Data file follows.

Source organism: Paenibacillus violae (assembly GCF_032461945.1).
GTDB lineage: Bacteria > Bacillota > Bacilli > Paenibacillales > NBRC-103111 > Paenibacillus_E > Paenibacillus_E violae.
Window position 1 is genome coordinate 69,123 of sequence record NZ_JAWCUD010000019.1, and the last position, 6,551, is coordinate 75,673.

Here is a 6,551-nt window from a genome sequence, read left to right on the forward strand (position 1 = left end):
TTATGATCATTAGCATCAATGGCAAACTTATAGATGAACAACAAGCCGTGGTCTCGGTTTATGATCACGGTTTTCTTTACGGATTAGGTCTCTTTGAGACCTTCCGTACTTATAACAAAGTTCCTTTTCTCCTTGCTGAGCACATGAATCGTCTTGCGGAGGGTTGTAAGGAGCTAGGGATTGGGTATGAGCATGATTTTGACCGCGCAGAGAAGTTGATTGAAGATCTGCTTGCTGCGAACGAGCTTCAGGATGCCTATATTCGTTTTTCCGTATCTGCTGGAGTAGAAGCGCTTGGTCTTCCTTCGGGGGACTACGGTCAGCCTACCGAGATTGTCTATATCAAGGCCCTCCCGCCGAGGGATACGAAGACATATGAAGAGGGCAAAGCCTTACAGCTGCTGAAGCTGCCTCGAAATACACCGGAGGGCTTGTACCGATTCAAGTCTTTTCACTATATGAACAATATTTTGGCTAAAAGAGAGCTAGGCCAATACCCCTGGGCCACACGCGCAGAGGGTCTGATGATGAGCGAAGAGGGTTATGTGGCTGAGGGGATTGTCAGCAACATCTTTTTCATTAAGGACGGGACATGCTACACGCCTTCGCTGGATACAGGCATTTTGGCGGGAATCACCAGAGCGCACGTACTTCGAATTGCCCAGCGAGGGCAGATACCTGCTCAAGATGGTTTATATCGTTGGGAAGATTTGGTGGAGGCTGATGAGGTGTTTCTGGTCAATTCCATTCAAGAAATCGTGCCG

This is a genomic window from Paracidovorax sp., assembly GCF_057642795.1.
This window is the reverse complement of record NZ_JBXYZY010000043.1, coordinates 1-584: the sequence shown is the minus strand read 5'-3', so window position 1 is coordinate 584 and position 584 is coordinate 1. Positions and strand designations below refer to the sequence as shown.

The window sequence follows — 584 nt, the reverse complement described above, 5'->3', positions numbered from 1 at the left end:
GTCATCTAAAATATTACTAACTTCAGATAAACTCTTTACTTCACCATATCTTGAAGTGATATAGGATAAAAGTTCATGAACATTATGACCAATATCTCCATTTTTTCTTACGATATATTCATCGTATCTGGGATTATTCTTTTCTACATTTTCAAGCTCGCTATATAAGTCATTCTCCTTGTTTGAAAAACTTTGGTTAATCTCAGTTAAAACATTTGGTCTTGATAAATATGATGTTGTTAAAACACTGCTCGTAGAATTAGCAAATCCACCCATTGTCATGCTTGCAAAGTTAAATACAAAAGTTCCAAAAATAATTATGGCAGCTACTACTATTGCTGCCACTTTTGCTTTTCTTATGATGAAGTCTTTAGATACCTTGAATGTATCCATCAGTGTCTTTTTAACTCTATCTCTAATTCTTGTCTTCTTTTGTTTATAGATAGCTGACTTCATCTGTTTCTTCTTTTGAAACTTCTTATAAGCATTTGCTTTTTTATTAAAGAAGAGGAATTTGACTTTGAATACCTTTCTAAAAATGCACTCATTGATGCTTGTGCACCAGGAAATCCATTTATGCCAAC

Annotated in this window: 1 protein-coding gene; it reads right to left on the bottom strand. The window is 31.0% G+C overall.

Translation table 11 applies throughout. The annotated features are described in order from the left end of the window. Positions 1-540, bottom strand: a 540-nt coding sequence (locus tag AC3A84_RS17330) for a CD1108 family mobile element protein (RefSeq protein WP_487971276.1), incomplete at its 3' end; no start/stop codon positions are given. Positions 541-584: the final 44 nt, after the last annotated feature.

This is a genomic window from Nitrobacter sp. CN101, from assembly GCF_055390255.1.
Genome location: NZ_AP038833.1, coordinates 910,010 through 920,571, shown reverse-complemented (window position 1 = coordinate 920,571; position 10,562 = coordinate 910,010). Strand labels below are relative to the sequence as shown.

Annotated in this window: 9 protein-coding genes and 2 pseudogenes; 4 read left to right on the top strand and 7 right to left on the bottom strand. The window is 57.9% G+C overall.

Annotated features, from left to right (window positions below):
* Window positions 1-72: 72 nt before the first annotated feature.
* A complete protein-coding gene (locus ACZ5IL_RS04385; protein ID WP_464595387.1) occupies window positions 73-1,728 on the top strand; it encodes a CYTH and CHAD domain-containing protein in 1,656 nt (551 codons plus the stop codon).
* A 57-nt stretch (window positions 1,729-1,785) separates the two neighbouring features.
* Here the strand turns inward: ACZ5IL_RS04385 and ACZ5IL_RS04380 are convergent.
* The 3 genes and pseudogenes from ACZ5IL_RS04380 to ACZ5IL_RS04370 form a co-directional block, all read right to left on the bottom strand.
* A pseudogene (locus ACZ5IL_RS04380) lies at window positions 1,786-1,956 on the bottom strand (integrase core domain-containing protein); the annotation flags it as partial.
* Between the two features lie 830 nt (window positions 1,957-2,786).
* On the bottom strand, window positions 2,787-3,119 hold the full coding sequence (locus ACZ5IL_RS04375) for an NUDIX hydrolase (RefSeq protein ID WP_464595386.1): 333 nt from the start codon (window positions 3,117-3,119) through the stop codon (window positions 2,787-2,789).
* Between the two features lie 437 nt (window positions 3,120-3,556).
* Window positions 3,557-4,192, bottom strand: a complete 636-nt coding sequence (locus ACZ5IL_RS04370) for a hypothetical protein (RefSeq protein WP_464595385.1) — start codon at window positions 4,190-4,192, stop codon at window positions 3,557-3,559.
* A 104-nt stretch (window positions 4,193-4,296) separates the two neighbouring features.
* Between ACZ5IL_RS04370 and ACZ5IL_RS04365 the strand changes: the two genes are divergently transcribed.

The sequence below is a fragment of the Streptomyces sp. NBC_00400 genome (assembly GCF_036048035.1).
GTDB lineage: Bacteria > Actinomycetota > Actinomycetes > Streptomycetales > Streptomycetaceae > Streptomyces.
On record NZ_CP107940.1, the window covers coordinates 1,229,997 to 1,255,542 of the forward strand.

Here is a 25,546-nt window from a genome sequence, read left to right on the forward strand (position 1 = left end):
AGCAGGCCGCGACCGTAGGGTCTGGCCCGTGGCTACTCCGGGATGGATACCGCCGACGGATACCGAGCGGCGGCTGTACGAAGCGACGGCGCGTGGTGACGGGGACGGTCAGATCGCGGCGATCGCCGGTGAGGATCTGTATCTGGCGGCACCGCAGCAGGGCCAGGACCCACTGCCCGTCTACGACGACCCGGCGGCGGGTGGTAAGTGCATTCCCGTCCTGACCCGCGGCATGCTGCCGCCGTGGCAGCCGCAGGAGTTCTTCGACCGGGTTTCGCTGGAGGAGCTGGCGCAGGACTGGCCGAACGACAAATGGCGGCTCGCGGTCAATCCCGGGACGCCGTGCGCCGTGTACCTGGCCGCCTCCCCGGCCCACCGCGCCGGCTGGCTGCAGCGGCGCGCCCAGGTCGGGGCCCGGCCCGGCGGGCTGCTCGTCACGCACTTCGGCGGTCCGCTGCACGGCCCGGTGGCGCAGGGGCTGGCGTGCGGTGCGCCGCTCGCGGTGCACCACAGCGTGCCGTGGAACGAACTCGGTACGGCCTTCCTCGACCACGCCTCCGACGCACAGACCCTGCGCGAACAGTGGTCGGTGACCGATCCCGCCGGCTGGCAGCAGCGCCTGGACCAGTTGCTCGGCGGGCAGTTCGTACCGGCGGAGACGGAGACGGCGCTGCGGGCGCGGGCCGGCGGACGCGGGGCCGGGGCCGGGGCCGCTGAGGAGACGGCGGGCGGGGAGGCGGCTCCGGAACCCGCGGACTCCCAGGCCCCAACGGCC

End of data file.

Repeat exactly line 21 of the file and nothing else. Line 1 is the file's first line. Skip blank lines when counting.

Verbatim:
* A pseudogene (locus ACZ5IL_RS04380) lies at window positions 1,786-1,956 on the bottom strand (integrase core domain-containing protein); the annotation flags it as partial.